Monday, August 8, 2011

Movie Sunday: 633 Squadron

Image from here

I know this one is not going to have what you would call broad appeal, but I'm writing it anyway.

My parents came of age during World War II. I don't think it's possible for us to understand the impact that it had on their generation and culture. "What did you do in the War?" was a common question even during my childhood, a full twenty years later. And WWII movies were still a booming business in 1964, when 633 Squadron was released.

The film is based on a 1956 novel of the same name, which draws from several real events and missions during WWII.  It holds the distinction of being the first aviation film shot in color and Panavision.

633 Squadron tells the story of a group of fighter-bomber pilots training for and executing a special, especially dangerous mission. The squadron flies the de Havilland Mosquito, one of the most amazing and beautiful airplanes of the era.*  The Mosquito was one of the fastest planes of any kind in the war, made possible by its twin Rolls Royce Merlin engines and the fact that it was made largely of wood.  Yes, wood. The light weight and high power made it particularly graceful in flight, and it was well-loved by its two man flight crews.

de Havilland Mosquito in flight. Picture from here

The plot and characters of 633 Squadron are somewhat typical of the time. Cliff Robertson does a credible job as the hard-bitten cynical wing commander, and Maria Perschy is delicious as "the woman" (every good war movie of the day seemed to have exactly one).  There is a bit of ironic tragedy, and the film is made late enough that a bit of the horror of war is beginning to seep through the glory and righteousness typical of earlier war films, but it's not exactly Apocalypse Now.**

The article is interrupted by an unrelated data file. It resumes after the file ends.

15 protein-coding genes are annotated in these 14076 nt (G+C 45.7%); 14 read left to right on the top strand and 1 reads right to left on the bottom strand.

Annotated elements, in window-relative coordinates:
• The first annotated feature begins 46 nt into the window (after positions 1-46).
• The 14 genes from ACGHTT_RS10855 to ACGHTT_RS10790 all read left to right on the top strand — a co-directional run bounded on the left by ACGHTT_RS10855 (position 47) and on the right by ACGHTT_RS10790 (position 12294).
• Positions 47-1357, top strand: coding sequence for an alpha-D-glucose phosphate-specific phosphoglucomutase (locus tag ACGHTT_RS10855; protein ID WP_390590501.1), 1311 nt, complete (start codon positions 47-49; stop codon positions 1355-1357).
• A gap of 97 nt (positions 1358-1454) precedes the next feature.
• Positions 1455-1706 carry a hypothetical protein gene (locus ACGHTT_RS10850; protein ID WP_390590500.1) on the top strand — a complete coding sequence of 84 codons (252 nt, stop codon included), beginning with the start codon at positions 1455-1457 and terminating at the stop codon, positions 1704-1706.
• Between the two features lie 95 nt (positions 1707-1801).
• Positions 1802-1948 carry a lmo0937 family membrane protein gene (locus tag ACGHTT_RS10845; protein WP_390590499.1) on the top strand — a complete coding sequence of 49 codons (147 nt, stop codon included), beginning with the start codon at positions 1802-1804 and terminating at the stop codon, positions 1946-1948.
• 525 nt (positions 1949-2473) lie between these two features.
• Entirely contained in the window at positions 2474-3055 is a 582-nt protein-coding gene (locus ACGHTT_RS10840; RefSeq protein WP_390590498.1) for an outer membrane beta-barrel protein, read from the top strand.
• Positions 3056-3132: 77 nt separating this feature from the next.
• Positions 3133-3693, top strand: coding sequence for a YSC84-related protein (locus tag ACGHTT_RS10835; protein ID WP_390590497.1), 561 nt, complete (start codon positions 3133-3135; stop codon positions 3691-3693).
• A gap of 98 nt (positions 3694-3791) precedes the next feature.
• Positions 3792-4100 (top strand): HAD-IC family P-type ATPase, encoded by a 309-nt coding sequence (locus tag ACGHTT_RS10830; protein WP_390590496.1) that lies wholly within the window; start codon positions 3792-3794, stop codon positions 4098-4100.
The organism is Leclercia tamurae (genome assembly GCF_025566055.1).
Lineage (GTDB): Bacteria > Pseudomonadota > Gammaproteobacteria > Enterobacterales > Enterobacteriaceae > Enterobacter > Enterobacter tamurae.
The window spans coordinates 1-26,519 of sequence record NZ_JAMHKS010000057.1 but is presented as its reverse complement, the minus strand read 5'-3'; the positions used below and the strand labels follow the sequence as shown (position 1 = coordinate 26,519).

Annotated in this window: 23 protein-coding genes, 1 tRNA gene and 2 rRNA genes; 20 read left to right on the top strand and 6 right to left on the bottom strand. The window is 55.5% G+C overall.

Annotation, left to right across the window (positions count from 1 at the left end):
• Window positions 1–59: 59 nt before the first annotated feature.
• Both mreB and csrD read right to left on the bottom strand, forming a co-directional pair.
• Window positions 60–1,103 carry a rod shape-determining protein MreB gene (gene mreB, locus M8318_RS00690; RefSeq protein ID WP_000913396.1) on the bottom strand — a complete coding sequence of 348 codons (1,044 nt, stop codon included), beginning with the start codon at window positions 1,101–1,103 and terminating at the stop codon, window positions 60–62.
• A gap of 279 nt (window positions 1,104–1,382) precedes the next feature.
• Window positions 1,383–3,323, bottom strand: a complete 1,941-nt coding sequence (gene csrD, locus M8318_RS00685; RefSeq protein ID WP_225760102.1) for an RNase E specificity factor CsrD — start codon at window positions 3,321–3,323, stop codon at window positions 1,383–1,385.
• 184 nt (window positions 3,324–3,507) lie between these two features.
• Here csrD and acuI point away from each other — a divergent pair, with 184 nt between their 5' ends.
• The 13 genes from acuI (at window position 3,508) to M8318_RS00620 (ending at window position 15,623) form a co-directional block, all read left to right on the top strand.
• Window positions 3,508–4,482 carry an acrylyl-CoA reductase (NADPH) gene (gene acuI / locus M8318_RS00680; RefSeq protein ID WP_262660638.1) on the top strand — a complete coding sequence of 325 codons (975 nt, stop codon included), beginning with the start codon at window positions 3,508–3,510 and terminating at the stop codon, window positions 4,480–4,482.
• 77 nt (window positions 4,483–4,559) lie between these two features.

The real star of this movie is the Mosquito. The film includes a great deal of footage of real Mosquitoes in flight over beautiful Scottish countryside, and the planes are mesmerizing to someone who built as many models as I did as a child. George Lucas credits the primary action sequence in this movie with inspiring the "trench scene" in Star Wars.

So if you like old war movies, or are a fan of planes of the era, you should check out 633 Squadron. It's currently streaming on Netflix.

* The Supermarine Spitfire, Vought Corsair, Lockheed P-38 Lightning, and the North American P-51 Mustang round out my childhood top five. But the Mosquito was always my favorite.

** Also, you should watch Apocalypse Now, if somehow you have managed not to see it. Awesome movie.


  1. The Mosquito is a pretty little thing, but i'm partial to the SR-71 Blackbird. Sex with wings, baby...

  2. @daisyfae: Well, if we're going to bring jets into it, then I have to agree. The SR-71 is the Sean Connery of aircraft. But I defy you to watch fifteen minutes of this movie and not want to fly a Mosquito.

  3. i'll give it a run... once i figure out how to conjure netflix on my new blue ray system, which is hooked to the interwebz directly. fucking technology...

  4. Good golly, a WWII movie I haven't seen...about aviation, no less. I will put it in the queue. Thanks for the heads-up. Robertson is an intelligent actor.